Mrs Patil got the news that day. The neighbours heard wails of lamentation from her house. Her husband and son had died in an accident in the ghats, their car hurtling down the side of a canyon.
People remarked upon the inauspicious nature of dogs howling.

The second incident was a month later.
Mr and Mrs Dhanovar were an elderly couple who lived in a sprawling house near the park. They sat talking in their garden that evening. The time was 8 pm. Pokya arrived outside their gate.
He sat down facing the house.
And he began to howl.

Annoyed by that horrible noise, Mrs Dhanovar got up to drive the dog away. She threw a large stone at Pokya. He quickly dodged it, then sat down again and resumed howling.
Exasperated, the old lady moved towards the gate. She slipped on the stairs and fell down, breaking her neck.

These incidents continued over the months. Pokya howled at three other houses. Seven people died. He gained the reputation of being a messenger of death.

The Municipal Corporation was contacted, and told to take him and the other strays away. The dog catchers arrived and caught most of the other dogs without much difficulty. After much hesitation, five of them working together managed to catch Pokya and take him to their vehicle.
He remained silent. But as soon as they put him inside, the other dogs started howling and crying piteously in terror.
The dog catchers drove away. When they opened the van at the pound, half the dogs were dead, their hearts having stopped from fear. And Pokya was not there.
He was sitting in the abandoned park, looking balefully at his surroundings.

The sixth incident took place a few months ago.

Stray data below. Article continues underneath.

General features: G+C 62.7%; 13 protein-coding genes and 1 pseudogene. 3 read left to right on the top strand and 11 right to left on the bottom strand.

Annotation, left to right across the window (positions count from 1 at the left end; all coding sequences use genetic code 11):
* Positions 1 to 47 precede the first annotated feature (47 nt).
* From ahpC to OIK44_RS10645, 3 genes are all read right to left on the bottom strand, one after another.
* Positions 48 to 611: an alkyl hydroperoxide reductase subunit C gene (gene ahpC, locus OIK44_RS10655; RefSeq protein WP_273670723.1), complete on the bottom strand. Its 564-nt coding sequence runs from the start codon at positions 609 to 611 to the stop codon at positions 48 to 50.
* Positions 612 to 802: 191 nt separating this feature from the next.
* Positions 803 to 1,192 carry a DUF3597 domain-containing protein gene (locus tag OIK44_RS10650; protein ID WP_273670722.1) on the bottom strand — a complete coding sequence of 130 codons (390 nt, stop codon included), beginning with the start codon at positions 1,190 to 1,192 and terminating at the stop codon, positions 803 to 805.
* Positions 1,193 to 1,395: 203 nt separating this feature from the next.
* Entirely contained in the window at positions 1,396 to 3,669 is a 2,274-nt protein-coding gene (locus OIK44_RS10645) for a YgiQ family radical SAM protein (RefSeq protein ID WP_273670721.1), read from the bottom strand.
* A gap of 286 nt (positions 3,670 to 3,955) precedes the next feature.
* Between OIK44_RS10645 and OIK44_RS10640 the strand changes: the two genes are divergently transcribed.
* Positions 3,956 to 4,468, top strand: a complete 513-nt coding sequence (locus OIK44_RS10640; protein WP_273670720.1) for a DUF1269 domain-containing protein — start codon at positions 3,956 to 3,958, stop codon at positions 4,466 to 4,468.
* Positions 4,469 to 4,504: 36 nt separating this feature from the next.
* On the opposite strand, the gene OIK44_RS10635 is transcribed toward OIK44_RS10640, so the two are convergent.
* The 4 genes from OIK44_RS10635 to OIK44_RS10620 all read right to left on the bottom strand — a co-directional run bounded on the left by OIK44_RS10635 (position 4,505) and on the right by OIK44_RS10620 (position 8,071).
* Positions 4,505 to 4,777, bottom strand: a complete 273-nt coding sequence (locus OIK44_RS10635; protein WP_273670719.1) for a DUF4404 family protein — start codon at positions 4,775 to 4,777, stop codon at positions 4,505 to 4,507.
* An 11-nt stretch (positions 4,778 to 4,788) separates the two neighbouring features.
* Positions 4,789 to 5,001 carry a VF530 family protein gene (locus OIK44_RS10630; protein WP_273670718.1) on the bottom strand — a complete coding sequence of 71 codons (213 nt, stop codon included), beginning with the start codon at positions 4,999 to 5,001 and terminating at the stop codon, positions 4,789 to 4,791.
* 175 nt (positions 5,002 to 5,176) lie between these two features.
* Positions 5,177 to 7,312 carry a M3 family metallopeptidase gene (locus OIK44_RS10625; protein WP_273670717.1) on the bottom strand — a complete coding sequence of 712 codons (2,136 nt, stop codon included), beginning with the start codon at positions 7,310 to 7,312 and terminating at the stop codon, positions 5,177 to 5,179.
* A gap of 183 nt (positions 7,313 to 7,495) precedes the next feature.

At the end of a long road, there is a row of old tenements joined to each other, with common walls and ventilation.
Due to the proximity of the houses, the people there were close too, a happy community. They had a leader of sorts in the charismatic Mr. Khadke.
 That evening, like most other evenings, the people were gathered outside talking and laughing. The children were playing nearby.
The electricity suddenly went out.
Pokya arrived.
He sat down in the middle of the road, facing the houses.
He began to howl.

The people looked at him first with dismayed horror, and then in growing anger. They decided to finish the accursed beast once and for all.
Khadke and a few other men came towards Pokya, armed with rods and Lathis.  Khadke struck the first blow. The men beat that dog to death, almost bludgeoning it to a pulp.
They threw the body at the nearby garbage dump.

Morning came.
The milkman knocked at every door, but no one answered.  The same with the newspaper man.
Eight o' clock. The maids started arriving. The doorbells wouldn't ring without electricity. After knocking at the doors of the tenements for more then ten minutes, they began to get alarmed.
Then one of them noticed the smell. Gas.
The police were called. They carefully opened the houses. Gas had leaked from a cooking stove in one of the houses.
Due to the common ventilation, or had somehow spread to all the other houses in the tenement.

47 people dead from gas poisoning. Nine families. You might have heard about it in the news.
It turned out that the gas had leaked from Mr. Khadke 's cylinder. But the police couldn't explain how a leak from a single cylinder could cause death in the whole tenement.
And Pokya's body was gone.

He came back a week later.

Very few people live in this locality now. I am one of them. 
All the others are gone- dead or driven away by the malevolent threat of that hellhound.
I couldn't move away from here though, I have nowhere else to go.

He came here a few hours ago. He's sitting outside my gate. Howling.
I have no idea what tomorrow will hold.
 Perhaps I will die.

I plan on leaving this record though. People should know what happened here.
Oh, how he howls.